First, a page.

Telling the hard-to-tell story

Everybody interprets events and situations differently.

Imagine that your school choir is performing on “Good Morning America,” backing up singer Jennifer Hudson at the Super Bowl, and singing at the Grammy Awards. That’s as close as it gets to school communicator heaven!

Well, not so fast. Some people are grumbling that high profile appearances of a 21-student choir from Newtown, Conn., exploit the memories of the 21 students and five adults who were gunned in the horrific December 2012 massacre at Sandy Hook Elementary School.

And snide comments are percolating that only some of the choir members are actually students at Sandy Hook, and that choir director Sabrina Post (who hasn’t taught for school district in years) runs a for-profit business teaching singing and dancing lessons and might indirectly profit from downloads of the choir’s single “Somewhere, Over the Rainbow” from Amazon and iTunes.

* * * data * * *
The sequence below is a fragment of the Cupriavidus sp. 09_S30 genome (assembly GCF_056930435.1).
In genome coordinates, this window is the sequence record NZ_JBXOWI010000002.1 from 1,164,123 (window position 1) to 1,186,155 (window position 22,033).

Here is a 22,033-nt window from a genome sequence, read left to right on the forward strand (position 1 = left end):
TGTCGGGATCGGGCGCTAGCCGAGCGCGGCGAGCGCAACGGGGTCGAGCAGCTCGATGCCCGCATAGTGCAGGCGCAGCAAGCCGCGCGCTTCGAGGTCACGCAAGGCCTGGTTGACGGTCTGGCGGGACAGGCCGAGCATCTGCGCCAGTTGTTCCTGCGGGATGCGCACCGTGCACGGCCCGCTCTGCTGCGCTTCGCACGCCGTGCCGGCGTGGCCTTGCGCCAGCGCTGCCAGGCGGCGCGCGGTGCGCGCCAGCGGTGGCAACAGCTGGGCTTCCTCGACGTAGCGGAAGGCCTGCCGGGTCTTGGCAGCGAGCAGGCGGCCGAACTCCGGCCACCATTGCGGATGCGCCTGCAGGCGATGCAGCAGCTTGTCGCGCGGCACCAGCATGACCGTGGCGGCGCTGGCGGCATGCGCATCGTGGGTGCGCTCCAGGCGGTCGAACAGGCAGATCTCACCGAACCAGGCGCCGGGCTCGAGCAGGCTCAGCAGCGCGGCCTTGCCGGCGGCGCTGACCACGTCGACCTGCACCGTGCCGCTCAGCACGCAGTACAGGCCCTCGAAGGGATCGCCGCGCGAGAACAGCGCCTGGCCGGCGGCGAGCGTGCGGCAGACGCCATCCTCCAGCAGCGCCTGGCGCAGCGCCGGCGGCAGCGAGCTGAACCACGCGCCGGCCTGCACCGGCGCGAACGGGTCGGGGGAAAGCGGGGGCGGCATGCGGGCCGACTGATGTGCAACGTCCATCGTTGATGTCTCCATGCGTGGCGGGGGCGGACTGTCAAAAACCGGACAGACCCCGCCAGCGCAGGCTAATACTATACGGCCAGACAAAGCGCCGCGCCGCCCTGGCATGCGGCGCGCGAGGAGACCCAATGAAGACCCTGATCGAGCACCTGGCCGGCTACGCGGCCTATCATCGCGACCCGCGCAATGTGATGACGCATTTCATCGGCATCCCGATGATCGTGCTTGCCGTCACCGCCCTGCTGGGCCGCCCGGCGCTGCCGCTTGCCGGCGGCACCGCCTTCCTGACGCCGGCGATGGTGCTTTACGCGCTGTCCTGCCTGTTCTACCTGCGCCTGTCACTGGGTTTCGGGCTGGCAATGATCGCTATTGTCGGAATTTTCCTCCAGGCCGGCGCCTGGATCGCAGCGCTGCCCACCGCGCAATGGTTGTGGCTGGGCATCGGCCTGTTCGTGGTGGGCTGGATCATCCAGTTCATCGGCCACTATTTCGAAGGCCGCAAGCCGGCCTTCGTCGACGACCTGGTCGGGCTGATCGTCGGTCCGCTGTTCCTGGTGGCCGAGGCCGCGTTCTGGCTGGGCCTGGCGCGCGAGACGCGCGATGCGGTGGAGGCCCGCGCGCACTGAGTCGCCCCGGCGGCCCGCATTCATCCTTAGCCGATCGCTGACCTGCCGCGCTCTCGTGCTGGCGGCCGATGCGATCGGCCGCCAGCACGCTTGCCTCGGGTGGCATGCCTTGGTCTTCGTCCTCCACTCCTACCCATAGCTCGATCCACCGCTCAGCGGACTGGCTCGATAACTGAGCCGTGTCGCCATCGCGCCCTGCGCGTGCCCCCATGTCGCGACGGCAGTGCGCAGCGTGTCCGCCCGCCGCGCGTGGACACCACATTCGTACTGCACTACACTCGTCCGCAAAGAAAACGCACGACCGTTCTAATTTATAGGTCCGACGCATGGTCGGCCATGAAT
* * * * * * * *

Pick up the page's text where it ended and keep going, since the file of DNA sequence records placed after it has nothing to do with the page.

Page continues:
For me, the Sandy Hook choir’s performance of “America the Beautiful” with Jennifer Hudson was the pinnacle in the Super Bowl spectacle on TV — better than Budweiser’s Clydesdale-finds-his-trainer commercial. Knowing that Hudson’s mother, brother and nephew were fatally shot in 2008 made pairing her with this choir for this song very powerful for me.

It’s a shame that even a slam-dunk of a sweet story can pull detractors out of the woodwork. Count on it. Just don’t let griping cloud the big picture of your good story.

Remembering the “greater good”

Hearing attacks on Sabrina Post on CNN made me remember a hard-to-report student choir story from my career as a newspaper reporter.

Photo by

Photo by

A vocal music teacher from one of the school districts on my beat formed a volunteer choir that made music videos of themselves performing uplifting songs like “True Colors,” “Accentuate the Positive” and “Will You Be There?”  The tapes were provided to area oncology clinics to give cancer patients something encouraging to view while they were getting chemotherapy.